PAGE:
The first sequence that Gemma set up was at the Old Man of Storr. She was using a standard lens and after a few minutes of watching the grey swirling clouds, she suggested that I return to the car and grab my camera and 70-200mm lens. Gemma’s idea was to capture two sequences with different lenses that she could cut between in the final film edit. When I returned she set up my camera (with the longer lens) shooting time-lapse images from a closer viewpoint. As we stood admiring the scene our cameras clicked in synch for about an hour. And as we did so, the sun lit up the Old Man and the landscape and Loch Leathan in front of us.
We also set up further time-lapse sequences at Ord and also in Harrapool, where we captured the tide going out over a four-hour period, with two cameras.
Setting up for Time-lapse Photography
I am using this blog as an aide-memoire for me to follow when I next try out my skills with time-lapse:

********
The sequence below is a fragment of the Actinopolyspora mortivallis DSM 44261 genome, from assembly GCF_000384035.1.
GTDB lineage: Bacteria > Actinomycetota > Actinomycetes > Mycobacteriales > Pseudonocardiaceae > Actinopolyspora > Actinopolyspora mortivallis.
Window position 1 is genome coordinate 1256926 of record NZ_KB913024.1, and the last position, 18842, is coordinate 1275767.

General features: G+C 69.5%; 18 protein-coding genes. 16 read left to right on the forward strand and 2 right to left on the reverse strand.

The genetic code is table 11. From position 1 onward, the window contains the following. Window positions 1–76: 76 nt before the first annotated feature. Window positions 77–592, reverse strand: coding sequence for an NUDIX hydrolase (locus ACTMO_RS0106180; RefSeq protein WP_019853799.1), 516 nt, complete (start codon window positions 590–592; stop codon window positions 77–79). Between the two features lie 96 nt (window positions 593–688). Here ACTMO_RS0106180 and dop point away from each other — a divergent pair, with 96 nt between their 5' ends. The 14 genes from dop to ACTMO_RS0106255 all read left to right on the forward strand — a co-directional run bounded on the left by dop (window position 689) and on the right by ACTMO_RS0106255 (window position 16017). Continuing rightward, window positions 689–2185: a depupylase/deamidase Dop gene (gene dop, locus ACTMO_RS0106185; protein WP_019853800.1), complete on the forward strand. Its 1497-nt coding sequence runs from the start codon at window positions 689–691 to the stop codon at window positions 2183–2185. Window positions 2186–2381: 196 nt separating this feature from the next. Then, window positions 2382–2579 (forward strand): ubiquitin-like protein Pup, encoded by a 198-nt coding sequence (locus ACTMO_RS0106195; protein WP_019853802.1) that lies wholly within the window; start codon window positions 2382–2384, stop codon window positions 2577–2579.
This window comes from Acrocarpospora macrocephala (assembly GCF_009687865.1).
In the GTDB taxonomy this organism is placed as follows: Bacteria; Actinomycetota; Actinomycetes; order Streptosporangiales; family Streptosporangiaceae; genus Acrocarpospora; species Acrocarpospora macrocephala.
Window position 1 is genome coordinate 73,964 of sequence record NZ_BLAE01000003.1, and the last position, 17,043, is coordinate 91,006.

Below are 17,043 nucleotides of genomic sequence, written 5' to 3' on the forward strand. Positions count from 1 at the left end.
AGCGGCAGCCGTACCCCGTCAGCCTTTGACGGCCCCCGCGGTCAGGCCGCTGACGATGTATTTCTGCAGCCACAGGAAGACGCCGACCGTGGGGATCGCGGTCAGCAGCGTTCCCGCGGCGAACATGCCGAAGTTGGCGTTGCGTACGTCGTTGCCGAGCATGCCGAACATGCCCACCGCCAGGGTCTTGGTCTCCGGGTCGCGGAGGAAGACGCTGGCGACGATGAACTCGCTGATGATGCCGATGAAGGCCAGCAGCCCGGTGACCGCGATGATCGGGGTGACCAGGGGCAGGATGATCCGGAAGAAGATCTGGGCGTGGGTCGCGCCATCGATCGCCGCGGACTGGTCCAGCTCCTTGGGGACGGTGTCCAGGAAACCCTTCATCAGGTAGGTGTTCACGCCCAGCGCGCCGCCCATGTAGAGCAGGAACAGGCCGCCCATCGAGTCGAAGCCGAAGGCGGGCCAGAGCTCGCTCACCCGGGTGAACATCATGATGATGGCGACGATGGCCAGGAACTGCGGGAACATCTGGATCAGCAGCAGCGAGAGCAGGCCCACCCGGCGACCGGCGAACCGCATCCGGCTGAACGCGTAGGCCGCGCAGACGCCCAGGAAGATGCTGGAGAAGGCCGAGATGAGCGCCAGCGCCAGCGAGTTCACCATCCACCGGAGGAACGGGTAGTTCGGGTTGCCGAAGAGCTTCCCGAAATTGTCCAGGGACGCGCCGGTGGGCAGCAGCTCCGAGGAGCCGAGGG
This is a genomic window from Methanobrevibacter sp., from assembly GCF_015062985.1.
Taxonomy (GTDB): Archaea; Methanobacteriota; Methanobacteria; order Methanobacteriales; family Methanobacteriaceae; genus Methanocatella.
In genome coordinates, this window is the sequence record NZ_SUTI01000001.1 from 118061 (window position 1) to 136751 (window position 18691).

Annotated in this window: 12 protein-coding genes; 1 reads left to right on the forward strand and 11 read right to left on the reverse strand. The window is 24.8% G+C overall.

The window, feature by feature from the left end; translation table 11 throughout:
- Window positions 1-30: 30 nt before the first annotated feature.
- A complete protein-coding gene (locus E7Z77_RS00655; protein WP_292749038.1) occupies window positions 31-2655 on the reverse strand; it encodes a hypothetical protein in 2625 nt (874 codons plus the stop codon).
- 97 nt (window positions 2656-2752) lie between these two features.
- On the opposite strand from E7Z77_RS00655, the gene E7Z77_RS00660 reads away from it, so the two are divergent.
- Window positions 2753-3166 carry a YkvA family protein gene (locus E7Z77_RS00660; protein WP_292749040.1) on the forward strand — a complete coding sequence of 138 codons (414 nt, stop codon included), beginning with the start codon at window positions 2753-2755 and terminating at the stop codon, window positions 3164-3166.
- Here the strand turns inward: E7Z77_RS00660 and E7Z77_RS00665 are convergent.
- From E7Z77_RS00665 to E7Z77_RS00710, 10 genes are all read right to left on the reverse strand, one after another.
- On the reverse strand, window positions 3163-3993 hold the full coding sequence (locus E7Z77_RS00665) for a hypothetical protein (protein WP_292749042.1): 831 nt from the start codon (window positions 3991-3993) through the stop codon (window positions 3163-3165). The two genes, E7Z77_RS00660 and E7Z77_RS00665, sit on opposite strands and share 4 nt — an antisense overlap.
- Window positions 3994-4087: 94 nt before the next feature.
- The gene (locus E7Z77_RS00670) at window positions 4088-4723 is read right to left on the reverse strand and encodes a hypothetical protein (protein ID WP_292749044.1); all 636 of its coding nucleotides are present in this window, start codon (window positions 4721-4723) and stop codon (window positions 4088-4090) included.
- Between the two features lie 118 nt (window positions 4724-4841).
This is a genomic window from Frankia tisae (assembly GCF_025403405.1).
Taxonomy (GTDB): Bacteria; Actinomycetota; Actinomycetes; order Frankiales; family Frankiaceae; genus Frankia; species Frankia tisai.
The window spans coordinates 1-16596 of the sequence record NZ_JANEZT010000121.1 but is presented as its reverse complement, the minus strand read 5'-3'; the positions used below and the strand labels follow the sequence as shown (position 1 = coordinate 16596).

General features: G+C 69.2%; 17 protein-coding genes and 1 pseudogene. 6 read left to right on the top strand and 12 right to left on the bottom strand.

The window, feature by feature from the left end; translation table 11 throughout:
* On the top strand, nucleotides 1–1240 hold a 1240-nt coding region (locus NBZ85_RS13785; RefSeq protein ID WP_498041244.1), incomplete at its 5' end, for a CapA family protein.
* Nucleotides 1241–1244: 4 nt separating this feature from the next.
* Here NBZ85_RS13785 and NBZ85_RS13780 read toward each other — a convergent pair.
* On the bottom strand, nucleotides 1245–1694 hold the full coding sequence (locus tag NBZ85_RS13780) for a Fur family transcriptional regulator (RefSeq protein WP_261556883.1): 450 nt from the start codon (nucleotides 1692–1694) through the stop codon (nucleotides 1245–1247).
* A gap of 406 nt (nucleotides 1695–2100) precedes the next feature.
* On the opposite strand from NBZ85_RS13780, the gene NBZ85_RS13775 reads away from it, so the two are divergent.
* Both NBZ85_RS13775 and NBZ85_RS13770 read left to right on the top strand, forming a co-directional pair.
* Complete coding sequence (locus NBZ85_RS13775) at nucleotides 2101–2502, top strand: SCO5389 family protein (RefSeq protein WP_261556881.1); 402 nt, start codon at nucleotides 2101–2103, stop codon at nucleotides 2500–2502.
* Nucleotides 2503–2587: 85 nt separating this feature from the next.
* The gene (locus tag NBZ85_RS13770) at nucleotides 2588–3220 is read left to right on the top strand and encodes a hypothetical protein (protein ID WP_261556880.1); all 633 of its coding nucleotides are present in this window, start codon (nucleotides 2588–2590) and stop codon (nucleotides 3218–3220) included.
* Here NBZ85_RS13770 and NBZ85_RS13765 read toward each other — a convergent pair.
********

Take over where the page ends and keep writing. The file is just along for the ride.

- When framing allow extra on top and bottom when planning to use in a video
- Set focus to manual (on lens and in shooting menu)
- Set exposure to manual
- Set white balance to appropriate setting but not auto
- Set camera interval timer
- Set shutter speed to 1/50 or 60 for any movement
- Set interval for 2 secs for fast-moving clouds or people, 5 secs for average cloud movement and 30 secs for tide movement
- Use time-lapse movie function to produce film in camera
Don’t forget to turn VR off (when using the tripod)
A note of caution I think. I know that time-lapse photography is very popular at the moment – mainly due to the BBC using this technique but it can be over-used and over-done. A useful tip from Gemma – only use time-lapse if you want to show the passing of time or movement.